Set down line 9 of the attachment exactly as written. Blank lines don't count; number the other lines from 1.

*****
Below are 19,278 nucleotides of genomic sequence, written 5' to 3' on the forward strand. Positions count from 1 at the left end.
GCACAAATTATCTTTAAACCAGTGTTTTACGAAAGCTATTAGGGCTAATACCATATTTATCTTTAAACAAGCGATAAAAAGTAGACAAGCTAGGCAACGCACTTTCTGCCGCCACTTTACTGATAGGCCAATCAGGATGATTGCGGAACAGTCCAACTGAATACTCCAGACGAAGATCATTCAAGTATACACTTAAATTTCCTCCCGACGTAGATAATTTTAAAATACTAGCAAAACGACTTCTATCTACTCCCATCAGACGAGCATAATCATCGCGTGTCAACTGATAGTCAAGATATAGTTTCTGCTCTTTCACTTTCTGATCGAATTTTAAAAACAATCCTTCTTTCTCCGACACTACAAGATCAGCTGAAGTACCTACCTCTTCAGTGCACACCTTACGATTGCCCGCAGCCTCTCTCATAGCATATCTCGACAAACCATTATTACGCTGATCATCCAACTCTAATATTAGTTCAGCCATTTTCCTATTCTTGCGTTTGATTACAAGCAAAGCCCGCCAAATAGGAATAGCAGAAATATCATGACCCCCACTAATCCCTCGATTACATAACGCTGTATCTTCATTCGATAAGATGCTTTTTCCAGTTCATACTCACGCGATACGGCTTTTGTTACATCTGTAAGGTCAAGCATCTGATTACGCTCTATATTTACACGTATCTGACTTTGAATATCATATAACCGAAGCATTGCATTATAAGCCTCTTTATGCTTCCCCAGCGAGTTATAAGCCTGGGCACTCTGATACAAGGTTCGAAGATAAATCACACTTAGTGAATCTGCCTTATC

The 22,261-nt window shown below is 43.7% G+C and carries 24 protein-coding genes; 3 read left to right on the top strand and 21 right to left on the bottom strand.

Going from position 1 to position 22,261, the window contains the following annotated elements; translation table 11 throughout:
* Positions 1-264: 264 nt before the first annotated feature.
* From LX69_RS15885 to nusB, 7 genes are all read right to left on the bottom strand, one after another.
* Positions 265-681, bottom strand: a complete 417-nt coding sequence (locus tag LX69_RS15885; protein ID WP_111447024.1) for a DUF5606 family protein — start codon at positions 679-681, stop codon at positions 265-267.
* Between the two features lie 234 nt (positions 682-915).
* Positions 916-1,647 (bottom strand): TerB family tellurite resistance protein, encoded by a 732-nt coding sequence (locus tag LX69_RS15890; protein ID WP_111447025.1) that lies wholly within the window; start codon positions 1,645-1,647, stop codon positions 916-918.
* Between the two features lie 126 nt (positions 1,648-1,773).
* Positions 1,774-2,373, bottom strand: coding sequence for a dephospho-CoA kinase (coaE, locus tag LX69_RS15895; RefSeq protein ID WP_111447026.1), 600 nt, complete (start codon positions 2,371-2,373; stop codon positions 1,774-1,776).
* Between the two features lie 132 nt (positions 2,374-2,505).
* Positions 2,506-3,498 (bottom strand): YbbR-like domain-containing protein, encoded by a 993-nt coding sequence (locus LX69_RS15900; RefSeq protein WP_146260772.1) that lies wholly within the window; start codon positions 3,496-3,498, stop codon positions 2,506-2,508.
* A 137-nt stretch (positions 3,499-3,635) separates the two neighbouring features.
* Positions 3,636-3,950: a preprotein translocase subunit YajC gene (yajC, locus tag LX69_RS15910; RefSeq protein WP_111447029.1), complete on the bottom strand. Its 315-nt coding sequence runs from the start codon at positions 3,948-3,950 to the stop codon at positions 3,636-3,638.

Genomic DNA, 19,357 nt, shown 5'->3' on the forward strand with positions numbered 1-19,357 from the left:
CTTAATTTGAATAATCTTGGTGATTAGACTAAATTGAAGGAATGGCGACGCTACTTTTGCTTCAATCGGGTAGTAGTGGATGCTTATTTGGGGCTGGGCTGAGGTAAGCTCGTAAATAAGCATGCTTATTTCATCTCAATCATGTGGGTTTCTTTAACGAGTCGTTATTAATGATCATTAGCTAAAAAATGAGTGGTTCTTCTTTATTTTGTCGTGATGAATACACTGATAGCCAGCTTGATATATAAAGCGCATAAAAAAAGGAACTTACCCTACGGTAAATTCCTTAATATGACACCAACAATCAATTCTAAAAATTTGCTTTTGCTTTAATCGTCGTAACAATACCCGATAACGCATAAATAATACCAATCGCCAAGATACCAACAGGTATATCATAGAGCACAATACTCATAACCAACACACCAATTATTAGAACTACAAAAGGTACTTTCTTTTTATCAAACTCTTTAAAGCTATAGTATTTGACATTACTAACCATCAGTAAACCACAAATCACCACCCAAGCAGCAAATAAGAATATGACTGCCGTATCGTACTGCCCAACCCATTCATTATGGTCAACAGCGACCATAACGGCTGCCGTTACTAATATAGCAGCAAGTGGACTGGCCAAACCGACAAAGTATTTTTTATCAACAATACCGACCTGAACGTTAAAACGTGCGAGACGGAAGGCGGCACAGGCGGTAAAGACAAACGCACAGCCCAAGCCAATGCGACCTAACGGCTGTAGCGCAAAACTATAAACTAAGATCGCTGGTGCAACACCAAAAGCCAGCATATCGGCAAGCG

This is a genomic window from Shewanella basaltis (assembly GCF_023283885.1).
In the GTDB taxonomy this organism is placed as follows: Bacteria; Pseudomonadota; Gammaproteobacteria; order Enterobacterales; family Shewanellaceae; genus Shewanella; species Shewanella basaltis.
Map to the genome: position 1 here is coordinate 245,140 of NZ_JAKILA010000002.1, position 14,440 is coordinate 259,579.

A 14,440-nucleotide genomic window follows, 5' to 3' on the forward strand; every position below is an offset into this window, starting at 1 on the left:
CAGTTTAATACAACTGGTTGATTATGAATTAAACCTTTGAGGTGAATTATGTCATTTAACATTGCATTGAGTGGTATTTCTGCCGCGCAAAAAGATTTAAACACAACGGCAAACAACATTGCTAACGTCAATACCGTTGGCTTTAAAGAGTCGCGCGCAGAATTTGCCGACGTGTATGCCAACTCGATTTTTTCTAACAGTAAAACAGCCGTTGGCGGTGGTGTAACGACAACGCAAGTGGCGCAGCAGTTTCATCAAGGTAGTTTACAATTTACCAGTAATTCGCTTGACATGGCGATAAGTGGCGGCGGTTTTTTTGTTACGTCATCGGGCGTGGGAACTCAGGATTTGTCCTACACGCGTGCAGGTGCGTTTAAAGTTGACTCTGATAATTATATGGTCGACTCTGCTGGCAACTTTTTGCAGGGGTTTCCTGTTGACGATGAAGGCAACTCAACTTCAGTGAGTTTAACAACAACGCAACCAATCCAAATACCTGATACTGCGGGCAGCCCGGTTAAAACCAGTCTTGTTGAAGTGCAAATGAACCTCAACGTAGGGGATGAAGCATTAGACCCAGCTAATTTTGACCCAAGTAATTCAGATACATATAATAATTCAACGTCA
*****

* Positions 916-1,647 (bottom strand): TerB family tellurite resistance protein, encoded by a 732-nt coding sequence (locus tag LX69_RS15890; protein ID WP_111447025.1) that lies wholly within the window; start codon positions 1,645-1,647, stop codon positions 916-918.